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Originally published by Working Mother

Building your business, or involved in a new one? Make space for working mothers as your start-up grows up.

Provide a program in your company that addresses the three core pillars of work, self and family.

When entrepreneurs begin their start-up journey, few consider what their workforce will look like a few years down the road when the recent college grads they’ve hired get thinking about starting families. That’s often the moment when the challenges of an evolving employee base seeking a new host of benefits and stability become front and center.

Last year proved to be a banner one for companies like Facebook, Netflix, Microsoft, Twitter, Google, Yahoo and Apple, which took bold steps to generously support parental leave and post-maternity benefits. The leaders of these groundbreaking companies realize they need to retain their best and brightest talent, particularly women, as they approach new life milestones. And their actions have prompted more companies to ask what it means for an innovative company to meet the needs of a very traditional issue: the working mom complex.

Flexibility, time off and other benefits are great strides forward in supporting working mothers. However, an employee’s ability to re-engage with her career, post-maternity leave, must also be part of the equation. All the perks in the world can’t substitute for programs and services that help new mothers define their new normal, build their confidence and, in spite of any fears, navigate their new working mom role with clarity.

Here are five actions employers can take right now to attract and retain working mothers.

1. Assess your employee base.

Do you have a gender diverse workforce? If not, consider how will you start to attract women. Your company must articulate its commitment to women in its employee brand value proposition.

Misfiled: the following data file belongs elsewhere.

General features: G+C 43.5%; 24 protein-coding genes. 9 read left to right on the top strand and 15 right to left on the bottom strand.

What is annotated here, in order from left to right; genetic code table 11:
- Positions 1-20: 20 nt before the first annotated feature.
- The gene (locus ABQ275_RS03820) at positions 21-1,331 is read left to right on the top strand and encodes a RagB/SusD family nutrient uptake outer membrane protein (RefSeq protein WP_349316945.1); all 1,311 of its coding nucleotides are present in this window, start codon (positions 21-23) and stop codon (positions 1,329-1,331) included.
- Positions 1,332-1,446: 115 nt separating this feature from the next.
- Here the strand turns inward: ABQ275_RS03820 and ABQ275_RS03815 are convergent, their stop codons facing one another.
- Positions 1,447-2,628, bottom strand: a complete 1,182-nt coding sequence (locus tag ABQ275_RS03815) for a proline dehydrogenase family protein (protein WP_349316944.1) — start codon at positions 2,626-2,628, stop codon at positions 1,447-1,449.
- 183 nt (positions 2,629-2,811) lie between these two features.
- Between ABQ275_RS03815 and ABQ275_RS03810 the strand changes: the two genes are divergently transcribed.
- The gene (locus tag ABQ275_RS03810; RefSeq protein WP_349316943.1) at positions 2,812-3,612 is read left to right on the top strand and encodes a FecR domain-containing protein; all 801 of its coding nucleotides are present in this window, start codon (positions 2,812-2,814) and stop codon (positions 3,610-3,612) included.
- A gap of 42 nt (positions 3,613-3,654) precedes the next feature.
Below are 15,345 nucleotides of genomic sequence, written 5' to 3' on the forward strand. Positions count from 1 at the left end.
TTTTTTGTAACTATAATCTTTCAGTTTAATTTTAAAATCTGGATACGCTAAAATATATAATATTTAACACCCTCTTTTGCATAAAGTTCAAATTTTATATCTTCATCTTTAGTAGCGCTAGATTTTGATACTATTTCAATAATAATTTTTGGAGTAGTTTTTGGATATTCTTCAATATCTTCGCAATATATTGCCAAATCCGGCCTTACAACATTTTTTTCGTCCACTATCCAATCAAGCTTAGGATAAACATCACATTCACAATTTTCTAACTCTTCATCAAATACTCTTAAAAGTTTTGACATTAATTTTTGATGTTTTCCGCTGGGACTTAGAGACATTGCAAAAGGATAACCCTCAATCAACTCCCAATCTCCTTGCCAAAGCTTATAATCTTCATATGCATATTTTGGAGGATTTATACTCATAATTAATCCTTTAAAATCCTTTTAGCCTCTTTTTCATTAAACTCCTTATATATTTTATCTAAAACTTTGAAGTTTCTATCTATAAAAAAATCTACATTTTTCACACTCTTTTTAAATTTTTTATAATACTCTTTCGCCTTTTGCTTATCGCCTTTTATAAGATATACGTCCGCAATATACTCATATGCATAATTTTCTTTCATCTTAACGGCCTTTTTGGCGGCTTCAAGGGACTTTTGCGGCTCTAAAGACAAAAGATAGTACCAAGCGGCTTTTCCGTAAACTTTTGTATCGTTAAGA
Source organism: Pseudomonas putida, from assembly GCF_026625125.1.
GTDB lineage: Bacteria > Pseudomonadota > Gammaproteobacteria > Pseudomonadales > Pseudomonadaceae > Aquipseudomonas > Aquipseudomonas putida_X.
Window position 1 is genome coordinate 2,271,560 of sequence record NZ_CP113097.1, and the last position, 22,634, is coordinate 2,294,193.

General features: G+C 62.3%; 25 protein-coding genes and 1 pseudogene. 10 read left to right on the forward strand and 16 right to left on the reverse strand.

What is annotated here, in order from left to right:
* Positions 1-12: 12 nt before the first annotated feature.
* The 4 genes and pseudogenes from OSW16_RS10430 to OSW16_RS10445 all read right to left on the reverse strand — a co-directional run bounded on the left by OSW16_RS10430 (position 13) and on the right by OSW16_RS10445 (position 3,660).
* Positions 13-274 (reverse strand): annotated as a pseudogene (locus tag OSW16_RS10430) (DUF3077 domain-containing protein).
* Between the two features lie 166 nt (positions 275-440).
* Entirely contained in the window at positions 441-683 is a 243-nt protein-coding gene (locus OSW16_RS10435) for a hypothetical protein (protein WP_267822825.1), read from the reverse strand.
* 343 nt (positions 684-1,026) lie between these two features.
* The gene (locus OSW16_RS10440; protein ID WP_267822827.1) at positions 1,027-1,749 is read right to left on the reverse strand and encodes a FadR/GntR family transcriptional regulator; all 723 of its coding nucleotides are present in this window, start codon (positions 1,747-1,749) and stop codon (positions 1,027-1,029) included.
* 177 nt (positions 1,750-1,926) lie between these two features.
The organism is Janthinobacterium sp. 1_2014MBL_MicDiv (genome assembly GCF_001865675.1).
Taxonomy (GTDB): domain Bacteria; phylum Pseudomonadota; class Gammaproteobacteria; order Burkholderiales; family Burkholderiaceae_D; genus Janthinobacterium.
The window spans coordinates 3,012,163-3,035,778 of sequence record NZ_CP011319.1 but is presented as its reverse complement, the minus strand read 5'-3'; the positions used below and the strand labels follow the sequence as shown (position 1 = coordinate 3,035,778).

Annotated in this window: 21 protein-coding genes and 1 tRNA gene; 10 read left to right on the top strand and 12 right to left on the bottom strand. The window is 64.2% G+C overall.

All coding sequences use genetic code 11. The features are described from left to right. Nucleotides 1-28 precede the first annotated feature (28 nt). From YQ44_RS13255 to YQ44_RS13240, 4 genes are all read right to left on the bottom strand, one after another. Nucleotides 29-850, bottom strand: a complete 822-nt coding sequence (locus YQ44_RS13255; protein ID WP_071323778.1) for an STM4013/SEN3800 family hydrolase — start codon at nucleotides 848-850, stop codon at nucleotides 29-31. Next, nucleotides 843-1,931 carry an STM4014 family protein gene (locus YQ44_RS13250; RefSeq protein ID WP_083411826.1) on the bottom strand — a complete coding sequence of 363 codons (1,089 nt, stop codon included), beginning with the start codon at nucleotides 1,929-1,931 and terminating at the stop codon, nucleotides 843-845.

2. Develop emerging female leaders.

Start the conversation now. Transparency is key. Create a safe space where women can learn what it means to lead, regardless of level or title. Help your female employees find their voice.

3. Invest in working mothers, both new and not-so-new.

Don’t make assumptions about how your working mom employees view themselves and their careers. How a working mother looks on the outside may not match how she feels on the inside. Instead, provide a program that supports new mothers in the transition back to work from maternity leave that addresses the three core pillars of work, self, and family. Continue to support working moms through ongoing programs and events, particularly as they are moving up in their career and becoming accustomed to the demands of working motherhood.

4. Articulate your commitment through employee brand value proposition.

Millennials are savvy job hunters. How you present your employee brand—through the words, the look, the feel, the stories you share—all matter. Many women, and men, want to know they are going to work for an organization that embraces family and gender diversity. Whoever demonstrates this, and lives it, will win the war for talent.

5. Educate your managers.

Developing an inclusive culture takes time and effort. The most exceptional programs and flashy perks will only carry the company so far. Educate from the inside out. Managers, male and female (parents or not), should be educated and embrace the company’s philosophy on diversity and inclusion.

This approach to supporting working mothers is not just about building an emotional support system. A good program will also help women “show up” with more presence and confidence as well as the ability to lead. This is about business results and understanding that your bottom line will be healthier as a result of investing in your female talent.

Elaine Davidson is founder and CEO of Works4Her (W4H), one of the first firms to offer a scalable post-maternity reengagement program for companies dedicated to retaining and investing in their working mothers, and a working mom herself. A performance consultant for entrepreneurial-minded women, she first made her mark in corporate America as an authority in global HR roles for some of the world’s finest consulting and financial services organizations.